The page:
Last mile delivery provider Hermes has struck a deal with trade union GMB to offer drivers ‘self-employed plus’ status, which comes with guaranteed pay rates and 28 days paid leave.
The news comes after a group of 65 Hermes drivers challenged their status as ‘independent contractors’ in mid-2018, when an employment tribunal ruled they were entitled to a minimum wage, paid annual leave and the right to claim back what were judged to be unlawful deductions from pay. The new employment status is offered on an opt-in basis, meaning drivers can retain the flexibility of self-employment and the opportunity to earn higher rates, or choose to work under the new contracted terms.
‘Self-employed plus’ status comes with guaranteed pay of at least £8.50 an hour over the year, which is above the UK minimum wage, and a range of rights that are attributed to “workers” under UK employment law such as minimum rest breaks as well as paid annual leave. The new status is available to all 15,000 of Hermes UK couriers, although it does come with what appear to be restrictions.
Hermes has allowed its drivers to set their own routes in the past, a move which relies on the local knowledge of those undertaking the delivery. That option will remain available to all existing drivers who choose to take up the new contracts, but any new couriers who opt-in to the contract will be guided by Hermes route optimisation software. Choosing the most efficient route possible will help to increase the speed and number of deliveries each driver is able to undertake, although in an interview Sky News, Hermes UK Chief Executive Martijn de Lange stated “couriers can still deliver parcels whenever they want, it is still unbranded and they can still use substitutes and have parcels delivered by other people if they so wish to…What we have got is route optimisation software, which is a tool couriers can use to be more efficient if they want to, but if they want to change the route, they can still do that.”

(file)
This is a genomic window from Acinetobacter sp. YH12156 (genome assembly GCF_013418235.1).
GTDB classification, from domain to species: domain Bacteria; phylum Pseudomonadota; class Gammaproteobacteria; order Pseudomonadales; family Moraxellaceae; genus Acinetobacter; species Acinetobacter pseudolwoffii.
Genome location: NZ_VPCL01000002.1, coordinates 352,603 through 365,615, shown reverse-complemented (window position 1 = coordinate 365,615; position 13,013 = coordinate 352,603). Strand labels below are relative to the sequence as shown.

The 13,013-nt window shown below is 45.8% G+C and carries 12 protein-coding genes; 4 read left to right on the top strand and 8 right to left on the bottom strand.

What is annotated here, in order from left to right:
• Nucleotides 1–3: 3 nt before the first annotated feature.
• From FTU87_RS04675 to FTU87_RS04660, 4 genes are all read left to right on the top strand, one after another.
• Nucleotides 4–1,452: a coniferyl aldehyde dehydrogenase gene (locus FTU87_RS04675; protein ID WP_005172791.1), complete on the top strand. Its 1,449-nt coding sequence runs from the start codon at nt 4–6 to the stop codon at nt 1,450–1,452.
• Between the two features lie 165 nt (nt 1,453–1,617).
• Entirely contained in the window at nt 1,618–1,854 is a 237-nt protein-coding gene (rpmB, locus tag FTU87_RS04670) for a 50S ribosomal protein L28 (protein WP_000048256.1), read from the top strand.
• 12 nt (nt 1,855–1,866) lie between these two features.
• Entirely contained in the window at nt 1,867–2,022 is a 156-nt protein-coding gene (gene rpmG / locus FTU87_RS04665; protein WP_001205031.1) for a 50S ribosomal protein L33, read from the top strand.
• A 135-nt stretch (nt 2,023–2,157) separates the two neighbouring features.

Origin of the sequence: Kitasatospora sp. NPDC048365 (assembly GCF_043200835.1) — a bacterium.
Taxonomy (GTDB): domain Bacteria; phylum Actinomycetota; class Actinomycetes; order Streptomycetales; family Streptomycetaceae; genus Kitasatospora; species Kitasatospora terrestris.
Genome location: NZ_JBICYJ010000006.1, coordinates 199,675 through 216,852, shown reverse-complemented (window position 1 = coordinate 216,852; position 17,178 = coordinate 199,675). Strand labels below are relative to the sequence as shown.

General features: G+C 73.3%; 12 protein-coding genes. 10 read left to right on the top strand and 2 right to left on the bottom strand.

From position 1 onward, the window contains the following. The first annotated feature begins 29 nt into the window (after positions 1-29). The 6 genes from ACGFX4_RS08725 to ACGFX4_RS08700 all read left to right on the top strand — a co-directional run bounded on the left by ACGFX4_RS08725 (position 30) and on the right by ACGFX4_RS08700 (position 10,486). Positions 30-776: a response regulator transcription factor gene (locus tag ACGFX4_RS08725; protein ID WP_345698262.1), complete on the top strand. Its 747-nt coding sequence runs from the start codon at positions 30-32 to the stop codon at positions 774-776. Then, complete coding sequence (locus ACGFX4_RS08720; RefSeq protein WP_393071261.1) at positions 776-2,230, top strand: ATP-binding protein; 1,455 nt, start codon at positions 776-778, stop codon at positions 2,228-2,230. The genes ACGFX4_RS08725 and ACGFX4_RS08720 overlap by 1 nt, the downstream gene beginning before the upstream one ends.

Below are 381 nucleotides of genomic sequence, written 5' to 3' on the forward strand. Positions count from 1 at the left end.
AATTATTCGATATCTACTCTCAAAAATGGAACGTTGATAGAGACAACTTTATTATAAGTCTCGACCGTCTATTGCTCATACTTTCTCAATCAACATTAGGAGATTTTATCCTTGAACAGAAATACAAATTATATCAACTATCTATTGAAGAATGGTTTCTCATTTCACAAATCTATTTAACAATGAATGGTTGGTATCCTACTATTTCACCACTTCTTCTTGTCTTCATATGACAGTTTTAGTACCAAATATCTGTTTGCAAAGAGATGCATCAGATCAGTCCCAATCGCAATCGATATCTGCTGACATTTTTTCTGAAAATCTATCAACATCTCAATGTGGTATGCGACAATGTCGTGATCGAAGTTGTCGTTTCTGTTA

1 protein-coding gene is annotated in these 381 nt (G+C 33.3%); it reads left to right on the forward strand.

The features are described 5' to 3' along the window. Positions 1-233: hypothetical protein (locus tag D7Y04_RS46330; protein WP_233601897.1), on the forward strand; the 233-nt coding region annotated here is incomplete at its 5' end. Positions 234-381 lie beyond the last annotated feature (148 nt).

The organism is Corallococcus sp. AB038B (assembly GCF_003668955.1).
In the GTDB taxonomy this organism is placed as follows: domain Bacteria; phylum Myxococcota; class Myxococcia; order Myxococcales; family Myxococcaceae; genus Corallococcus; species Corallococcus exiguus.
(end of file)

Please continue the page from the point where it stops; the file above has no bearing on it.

Scale and efficiency are vital to last mile business models, especially for those with large volumes of B2C e-commerce deliveries to handle. The amount of flexibility Hermes is determined to provide to its couriers is a key part of its offer, and de Lange admits the new contracts are “going to cost us many millions of pounds but we’re happy to do that because ultimately we want to invest in the future of our company…Our business has been growing double-digits over the last 5 or 6 years, driven by online shopping, but our bottom line has not grown double-digits, that’s been more flat. So what has happened here is that we’ve been investing in our couriers but also into technology to ensure that we give great service to clients, and that is how this will be paid for.”
Whether Hermes would have taken this step without the action brought by a group of its own couriers is up for debate, but the move strikes at the heart of a business model that relies on self-employed owner-drivers. Hermes estimates that it could sustain only 6,000 fully employed couriers, markedly below the 15,000 it utilises under the more flexible deal it can offer to either self-employed or self-employed plus drivers. As online retail volumes continue to grow, the emphasis on drivers as a strategic resource will only gain importance.
Source: Transport Intelligence, February 7 2019
Author: Nick Bailey
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